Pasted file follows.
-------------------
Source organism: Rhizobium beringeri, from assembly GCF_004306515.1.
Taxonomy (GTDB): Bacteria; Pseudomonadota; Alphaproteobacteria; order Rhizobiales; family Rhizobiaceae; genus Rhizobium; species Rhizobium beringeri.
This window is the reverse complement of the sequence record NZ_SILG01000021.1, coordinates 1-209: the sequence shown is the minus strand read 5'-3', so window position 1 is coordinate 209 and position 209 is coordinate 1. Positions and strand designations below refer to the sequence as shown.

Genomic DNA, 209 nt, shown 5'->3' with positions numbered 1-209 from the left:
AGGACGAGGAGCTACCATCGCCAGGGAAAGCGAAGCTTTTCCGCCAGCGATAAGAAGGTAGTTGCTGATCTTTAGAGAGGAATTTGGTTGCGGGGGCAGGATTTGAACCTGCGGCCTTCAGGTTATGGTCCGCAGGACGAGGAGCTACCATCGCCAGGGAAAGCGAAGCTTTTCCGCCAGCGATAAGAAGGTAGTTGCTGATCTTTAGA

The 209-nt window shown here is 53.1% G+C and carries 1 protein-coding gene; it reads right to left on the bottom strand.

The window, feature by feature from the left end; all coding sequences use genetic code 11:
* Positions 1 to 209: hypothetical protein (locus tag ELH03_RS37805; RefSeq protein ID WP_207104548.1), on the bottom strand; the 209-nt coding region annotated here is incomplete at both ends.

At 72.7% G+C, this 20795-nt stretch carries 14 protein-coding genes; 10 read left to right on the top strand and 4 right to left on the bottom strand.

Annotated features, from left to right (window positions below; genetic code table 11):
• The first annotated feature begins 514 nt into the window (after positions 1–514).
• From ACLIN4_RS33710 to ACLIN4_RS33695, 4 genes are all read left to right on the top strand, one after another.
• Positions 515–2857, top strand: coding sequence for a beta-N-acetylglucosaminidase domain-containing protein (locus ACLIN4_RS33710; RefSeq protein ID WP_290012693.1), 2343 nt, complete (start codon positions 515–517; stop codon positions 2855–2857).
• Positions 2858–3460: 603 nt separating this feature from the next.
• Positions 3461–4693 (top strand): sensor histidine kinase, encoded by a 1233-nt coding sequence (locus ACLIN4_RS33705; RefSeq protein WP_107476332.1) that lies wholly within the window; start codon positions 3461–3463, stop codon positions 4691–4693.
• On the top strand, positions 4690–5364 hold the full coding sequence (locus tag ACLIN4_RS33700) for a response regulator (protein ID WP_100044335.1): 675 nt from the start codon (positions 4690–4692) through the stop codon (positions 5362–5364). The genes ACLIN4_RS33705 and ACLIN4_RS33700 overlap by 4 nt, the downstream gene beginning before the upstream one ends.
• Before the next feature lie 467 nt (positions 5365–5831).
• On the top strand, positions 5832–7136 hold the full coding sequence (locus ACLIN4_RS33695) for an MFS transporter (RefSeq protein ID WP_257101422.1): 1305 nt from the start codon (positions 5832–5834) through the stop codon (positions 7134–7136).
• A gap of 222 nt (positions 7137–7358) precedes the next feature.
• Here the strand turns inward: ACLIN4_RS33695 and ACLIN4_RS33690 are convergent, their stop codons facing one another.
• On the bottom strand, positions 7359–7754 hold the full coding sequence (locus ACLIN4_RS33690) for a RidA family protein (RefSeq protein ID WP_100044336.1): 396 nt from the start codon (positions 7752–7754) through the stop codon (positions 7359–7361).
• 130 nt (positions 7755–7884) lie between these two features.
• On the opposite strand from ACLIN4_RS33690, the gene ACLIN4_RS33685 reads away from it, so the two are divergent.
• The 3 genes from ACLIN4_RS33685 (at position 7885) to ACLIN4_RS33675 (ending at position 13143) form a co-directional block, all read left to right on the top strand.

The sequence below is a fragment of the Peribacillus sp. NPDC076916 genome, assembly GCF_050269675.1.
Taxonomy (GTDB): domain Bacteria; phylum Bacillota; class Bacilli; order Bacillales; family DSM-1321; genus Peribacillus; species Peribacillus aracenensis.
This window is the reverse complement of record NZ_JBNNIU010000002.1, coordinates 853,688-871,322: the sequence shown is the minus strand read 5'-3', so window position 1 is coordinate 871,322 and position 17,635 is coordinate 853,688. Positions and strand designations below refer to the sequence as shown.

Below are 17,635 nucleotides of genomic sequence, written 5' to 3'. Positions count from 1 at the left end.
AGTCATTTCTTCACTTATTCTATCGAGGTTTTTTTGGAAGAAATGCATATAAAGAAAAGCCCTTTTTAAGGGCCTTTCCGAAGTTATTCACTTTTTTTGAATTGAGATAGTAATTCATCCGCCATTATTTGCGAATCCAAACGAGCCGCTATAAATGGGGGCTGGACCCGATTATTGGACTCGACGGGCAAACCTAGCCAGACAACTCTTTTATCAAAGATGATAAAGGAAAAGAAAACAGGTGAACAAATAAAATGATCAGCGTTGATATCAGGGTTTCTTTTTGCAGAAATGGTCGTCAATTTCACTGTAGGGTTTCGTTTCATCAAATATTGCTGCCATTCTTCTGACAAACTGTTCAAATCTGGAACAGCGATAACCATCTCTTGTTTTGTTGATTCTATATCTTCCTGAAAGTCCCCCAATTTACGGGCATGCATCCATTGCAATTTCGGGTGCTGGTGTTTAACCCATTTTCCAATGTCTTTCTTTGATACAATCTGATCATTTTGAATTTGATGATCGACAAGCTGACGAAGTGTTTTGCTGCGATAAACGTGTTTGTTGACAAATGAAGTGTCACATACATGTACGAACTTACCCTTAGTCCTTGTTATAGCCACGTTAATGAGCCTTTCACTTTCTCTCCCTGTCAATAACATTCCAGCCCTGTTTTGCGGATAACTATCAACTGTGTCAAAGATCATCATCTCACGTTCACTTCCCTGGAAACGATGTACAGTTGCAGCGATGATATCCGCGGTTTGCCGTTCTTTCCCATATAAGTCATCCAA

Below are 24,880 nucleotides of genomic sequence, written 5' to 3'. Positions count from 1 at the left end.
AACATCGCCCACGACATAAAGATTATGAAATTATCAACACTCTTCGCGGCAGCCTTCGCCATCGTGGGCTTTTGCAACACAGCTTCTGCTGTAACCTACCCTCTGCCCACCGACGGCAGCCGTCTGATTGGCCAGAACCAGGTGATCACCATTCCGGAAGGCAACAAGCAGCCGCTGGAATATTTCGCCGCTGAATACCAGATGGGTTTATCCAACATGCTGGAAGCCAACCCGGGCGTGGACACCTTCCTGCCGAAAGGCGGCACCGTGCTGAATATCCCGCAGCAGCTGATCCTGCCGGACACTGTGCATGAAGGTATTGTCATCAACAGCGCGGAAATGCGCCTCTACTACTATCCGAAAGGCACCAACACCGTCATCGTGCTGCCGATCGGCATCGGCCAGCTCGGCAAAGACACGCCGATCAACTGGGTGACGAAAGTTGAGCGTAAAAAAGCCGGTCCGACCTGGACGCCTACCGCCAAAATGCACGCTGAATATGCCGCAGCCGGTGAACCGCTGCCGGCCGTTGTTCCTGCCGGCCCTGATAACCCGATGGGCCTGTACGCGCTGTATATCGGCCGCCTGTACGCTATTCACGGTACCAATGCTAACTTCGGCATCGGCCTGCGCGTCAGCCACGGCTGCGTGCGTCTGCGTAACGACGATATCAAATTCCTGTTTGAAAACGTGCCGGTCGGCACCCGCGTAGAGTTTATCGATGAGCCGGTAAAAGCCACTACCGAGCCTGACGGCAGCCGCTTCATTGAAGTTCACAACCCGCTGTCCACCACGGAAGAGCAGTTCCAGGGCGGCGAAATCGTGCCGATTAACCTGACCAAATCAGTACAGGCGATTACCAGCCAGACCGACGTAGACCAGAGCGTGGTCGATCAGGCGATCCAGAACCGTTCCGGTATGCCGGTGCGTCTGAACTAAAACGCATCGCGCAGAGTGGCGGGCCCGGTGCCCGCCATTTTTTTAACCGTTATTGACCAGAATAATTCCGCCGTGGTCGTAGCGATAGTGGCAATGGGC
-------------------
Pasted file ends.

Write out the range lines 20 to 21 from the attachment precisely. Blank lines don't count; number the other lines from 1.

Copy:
• Here the strand turns inward: ACLIN4_RS33695 and ACLIN4_RS33690 are convergent, their stop codons facing one another.
• On the bottom strand, positions 7359–7754 hold the full coding sequence (locus ACLIN4_RS33690) for a RidA family protein (RefSeq protein ID WP_100044336.1): 396 nt from the start codon (positions 7752–7754) through the stop codon (positions 7359–7361).